Does technology always help us to learn?

My sat-nav certainly doesn’t help me to learn about navigation.  Whereas I would ponder over maps, comparing the merits and weaknesses of various routes, I now type in postcode and follow the directions almost without interest in the route it’s commanding me to follow.

I used to be able to do mental arithmetic.  I suppose I’m not too bad at it now.  But I wonder if calculators have hindered our ability to convert litres per kilometre to miles per gallon in our head.  I suspect it might be the case.

And using word processors has not helped my ability to spell, although my trpyings improved.

Cutting and pasting may not help me learn much either.

I get the feeling that there are occasions in which technology helps us to learn about technology and may actually distract us from deeper learning.  If I ask my students to write a blog, when they could quite happily submit their work as a word processor file, then does that help their learning? They would learn about blogging I suppose.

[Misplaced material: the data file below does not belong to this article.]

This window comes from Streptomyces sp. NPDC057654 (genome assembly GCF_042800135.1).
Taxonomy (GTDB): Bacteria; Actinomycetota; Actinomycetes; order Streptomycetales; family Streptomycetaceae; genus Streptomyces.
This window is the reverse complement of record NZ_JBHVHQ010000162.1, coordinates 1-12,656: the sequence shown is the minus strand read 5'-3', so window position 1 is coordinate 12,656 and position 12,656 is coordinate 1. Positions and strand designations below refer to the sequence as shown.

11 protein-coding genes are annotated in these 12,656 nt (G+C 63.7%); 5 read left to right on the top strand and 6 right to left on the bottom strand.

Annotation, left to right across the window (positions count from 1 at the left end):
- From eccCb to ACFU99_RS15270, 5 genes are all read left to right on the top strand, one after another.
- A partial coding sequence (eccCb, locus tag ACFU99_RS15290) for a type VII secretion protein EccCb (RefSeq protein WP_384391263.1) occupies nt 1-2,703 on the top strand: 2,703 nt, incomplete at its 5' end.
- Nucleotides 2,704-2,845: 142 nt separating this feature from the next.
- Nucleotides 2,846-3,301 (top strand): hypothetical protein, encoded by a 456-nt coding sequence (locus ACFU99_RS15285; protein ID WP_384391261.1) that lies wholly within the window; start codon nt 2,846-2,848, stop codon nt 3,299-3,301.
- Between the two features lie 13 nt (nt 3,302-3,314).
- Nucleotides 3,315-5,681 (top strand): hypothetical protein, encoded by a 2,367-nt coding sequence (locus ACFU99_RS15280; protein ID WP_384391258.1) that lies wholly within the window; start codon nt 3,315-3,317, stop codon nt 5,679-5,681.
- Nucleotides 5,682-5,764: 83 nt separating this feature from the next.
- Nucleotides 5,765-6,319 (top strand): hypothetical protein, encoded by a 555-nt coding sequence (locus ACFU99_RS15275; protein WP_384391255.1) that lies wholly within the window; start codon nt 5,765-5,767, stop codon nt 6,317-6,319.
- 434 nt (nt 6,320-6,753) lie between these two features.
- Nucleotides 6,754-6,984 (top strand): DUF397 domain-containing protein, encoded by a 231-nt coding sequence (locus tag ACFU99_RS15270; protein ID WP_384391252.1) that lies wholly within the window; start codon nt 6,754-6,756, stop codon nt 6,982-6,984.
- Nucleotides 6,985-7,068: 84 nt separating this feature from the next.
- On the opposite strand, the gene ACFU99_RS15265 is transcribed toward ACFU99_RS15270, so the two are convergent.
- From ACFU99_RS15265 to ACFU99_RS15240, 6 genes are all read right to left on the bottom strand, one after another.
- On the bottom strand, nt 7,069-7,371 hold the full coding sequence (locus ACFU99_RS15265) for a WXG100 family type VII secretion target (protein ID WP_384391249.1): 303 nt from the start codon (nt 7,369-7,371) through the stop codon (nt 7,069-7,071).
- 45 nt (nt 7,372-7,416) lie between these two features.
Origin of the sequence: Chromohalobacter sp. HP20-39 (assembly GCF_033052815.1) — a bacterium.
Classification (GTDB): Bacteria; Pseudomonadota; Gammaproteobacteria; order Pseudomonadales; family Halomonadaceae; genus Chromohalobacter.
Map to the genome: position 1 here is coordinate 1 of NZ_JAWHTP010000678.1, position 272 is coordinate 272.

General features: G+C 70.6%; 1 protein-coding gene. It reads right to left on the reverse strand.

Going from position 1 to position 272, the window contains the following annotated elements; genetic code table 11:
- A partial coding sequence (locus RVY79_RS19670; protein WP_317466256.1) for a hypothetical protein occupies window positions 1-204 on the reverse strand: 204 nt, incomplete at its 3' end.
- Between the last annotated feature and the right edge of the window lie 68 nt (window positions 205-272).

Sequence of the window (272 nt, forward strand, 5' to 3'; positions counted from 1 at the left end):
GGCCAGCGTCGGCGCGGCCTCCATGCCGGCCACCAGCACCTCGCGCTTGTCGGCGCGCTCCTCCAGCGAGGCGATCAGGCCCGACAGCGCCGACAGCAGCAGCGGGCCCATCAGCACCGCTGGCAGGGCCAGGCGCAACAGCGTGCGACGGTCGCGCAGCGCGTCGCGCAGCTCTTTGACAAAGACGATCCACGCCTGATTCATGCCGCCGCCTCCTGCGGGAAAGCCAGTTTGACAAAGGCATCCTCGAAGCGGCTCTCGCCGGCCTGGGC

I remember being taught how to use a phone – that might betray my age.  However, I never really considered that I was interacting with the phone – I was interacting with the person on the other end of the line.

If we’re using technology to facilitate learning interactions, we might need to beware of the technology getting in the way. When it’s used appropriately however, it seems to be able to transform learning. I guess that depends on who’s learning (e.g. their ability to use a phone) as well as what they’re learning.

So there’s a lot to learn in how to learn using technology…


Professor John Fothergill

Leave a comment


  1. Chris Webster

     /  June 28, 2011

    Many of the relatively new technological aids may not help us learn directly – your example of cutting and pasting is one – but they help me learn by saving me time and therefore allowing me to have more time for more ‘productive’ learning activities. I can write a report, make notes, record ideas, etc. much more efficiently. Time is finite – I would rather be, as this last weekend, visiting the archaeological dig at Burrough Hill and listening to the talks there, than handwriting and editing and re-writing a complex report, which takes far less time on my p.c.

  2. bdra

     /  June 28, 2011

    One could create a learning activity around a SatNav, such as “Follow the map and predict the SatNav’s suggestions before they are made”. So I would look at how we could use a technology, rather than what it is designed for, or how it is usually used.

    Paul Rudman, BDRA

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